The US government’s antitrust lawsuit against Apple (AAPL.O) draws on the watershed 1998 case that broke Microsoft’s stranglehold on desktop software, but that may prove to be an imperfect blueprint for addressing smartphone competition.

The market for the iPhone today looks very different from the near-monopoly enjoyed by Microsoft’s (MSFT.O) Windows operating system two decades ago, and the government as a result may face a tougher time in taking on Apple, legal experts said.

The Department of Justice, along with 15 state governments, accused Apple of unlawfully monopolizing the smartphone market through restrictions on app developers that curb choice and innovation, which it said forces consumers to pay higher prices.

Apple said the government is wrong on the facts and law.

The government has to prove that Apple’s business practices were “exclusionary” and harmed consumers by degrading the quality of rival products, according to several legal experts.

The government accused Apple of suppressing technologies that would have increased competition among smartphones in five areas: so-called “super apps,” cloud streamed gaming apps, messaging apps, smartwatches and digital wallets.

One example the government gave is familiar to anyone who texts from an iPhone to a user of an Android phone — the dreaded “green bubble” that results in hindrances such as grainy photos sent by text that don’t apply when texting between two phones using Apple’s iOS operating system.

Antitrust enforcers said Apple was rapidly expanding its influence and power in industries including content creation and financial services.

By comparison, Microsoft was accused of abusing its market dominance to impede users from freely installing software on computers using the company’s operating system.

That might sound similar to Apple’s control over the app store, but legal experts said there are important differences.

Apple can contract with whom it want and to design products as it sees fit, legal experts said.

It becomes a problem when a company with monopoly power takes steps to lessen short-term profit in order to keep rivals out in the longer term, said Douglas Ross, an antitrust scholar at University of Washington’s law school.

“The fundamental assumption DOJ seems to have is that Apple must cooperate with its rivals to allow rivals to compete with Apple,” Ross said. “That has antitrust law backwards.”


Microsoft was forced to open its operating system because it controlled 95 per cent of desktop operating systems in the 1990s. By comparison, Apple had 55 per cent of the North American market for smartphones at the end of September based on shipments, with the rest largely made up of phones using Google’s Android operating system, according to Canalys, a market analysis firm.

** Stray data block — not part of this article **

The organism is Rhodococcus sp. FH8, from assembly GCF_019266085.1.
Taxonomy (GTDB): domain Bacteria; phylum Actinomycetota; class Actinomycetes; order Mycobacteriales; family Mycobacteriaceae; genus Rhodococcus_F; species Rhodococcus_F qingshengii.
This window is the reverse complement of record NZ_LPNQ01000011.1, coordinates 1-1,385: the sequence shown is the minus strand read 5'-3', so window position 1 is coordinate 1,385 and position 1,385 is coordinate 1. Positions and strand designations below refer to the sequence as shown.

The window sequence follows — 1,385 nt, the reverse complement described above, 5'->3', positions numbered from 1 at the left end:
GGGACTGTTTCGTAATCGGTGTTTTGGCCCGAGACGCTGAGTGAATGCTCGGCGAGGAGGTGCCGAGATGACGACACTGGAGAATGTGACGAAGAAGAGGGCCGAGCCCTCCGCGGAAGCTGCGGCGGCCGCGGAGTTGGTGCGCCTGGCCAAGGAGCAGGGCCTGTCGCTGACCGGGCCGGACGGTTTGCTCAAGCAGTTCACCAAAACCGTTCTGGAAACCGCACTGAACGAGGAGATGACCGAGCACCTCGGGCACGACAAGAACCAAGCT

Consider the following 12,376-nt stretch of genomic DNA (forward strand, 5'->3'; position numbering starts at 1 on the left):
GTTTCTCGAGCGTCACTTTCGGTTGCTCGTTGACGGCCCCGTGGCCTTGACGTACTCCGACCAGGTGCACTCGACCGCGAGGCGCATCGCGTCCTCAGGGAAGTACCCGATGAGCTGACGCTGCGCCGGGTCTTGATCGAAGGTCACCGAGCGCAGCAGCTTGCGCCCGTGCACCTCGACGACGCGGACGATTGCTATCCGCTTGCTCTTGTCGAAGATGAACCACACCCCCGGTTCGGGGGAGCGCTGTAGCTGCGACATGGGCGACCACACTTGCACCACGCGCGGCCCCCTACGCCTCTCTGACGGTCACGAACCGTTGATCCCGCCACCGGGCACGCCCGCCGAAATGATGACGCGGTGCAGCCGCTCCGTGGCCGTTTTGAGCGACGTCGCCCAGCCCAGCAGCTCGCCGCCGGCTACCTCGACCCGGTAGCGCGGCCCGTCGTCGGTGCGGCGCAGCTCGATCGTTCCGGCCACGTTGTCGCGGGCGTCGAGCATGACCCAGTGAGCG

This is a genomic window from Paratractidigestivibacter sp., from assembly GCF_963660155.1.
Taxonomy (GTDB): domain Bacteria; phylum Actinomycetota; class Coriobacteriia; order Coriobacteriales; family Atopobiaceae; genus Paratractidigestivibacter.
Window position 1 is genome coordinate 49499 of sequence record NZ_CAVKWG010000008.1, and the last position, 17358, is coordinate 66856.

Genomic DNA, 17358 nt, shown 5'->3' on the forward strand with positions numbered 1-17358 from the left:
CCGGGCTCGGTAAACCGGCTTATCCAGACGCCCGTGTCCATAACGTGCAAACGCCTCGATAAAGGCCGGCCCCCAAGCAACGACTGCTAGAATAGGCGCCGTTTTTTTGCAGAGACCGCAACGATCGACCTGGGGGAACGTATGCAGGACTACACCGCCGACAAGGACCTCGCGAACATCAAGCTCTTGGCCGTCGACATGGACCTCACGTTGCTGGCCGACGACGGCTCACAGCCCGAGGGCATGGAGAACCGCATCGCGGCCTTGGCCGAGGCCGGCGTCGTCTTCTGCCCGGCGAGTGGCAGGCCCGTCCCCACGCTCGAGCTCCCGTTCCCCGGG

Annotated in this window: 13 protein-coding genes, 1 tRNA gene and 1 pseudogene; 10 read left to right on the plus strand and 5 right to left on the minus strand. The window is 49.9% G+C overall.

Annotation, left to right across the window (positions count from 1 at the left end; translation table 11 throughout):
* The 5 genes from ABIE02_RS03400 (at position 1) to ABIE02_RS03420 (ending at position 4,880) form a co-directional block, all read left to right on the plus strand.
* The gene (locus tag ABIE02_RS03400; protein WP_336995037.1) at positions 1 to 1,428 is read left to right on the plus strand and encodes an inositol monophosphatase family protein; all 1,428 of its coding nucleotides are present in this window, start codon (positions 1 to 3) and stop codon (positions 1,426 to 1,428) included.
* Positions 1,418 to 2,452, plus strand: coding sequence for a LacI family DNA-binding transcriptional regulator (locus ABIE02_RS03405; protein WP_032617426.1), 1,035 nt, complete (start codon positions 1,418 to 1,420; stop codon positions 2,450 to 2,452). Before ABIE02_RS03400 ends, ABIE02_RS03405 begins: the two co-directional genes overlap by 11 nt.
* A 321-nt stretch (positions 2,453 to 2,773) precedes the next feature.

The Justice Department seeks to define the market as that of smartphones in the United States. Apple representatives said they will try to persuade the court to define the market as the global smartphone market.

Apple and rival Samsung Electronics (005930.KS) each had about a 20 per cent market share globally in 2023, though Apple beat Samsung slightly on shipments, Canalys data showed.

Microsoft “clearly was a monopolist and there were no effective competitors in the PC operating system space,” Ross said. On the other hand, Android “is very popular, especially in the rest of the world, and is a very effective competitor with iOS.”

Ross predicted it would be harder for the Justice Department to prevail against Apple than it was in the Microsoft case.

Some of these allegations have been touched upon before in court.

In 2021, in an antitrust case brought by “Fortnite” creator Epic Games, a federal judge found after a trial that Epic failed to prove that Apple users were “locked-in” to their iPhones and would not switch to Android devices.

Of course, government attorneys know these differences and still brought the case.

Legal experts said that reflects the viewpoint within the DOJ and the Biden Administration’s Federal Trade Commission about challenging cases.

“They are happy to take on the risk of a really big case,” said plaintiffs’ lawyer Patrick McGahan, whose firm is involved in litigation against Apple.

Litigator Melissa Maxman in Washington said the Microsoft case changed the tech landscape and lauded the government’s lawsuit as a step toward greater competition in the smartphone market.

“If you open up the market for other competitors to get in you will see prices go down and quality go up,” Maxman said. “That’s exactly what was said in Microsoft — and guess what, it was true.”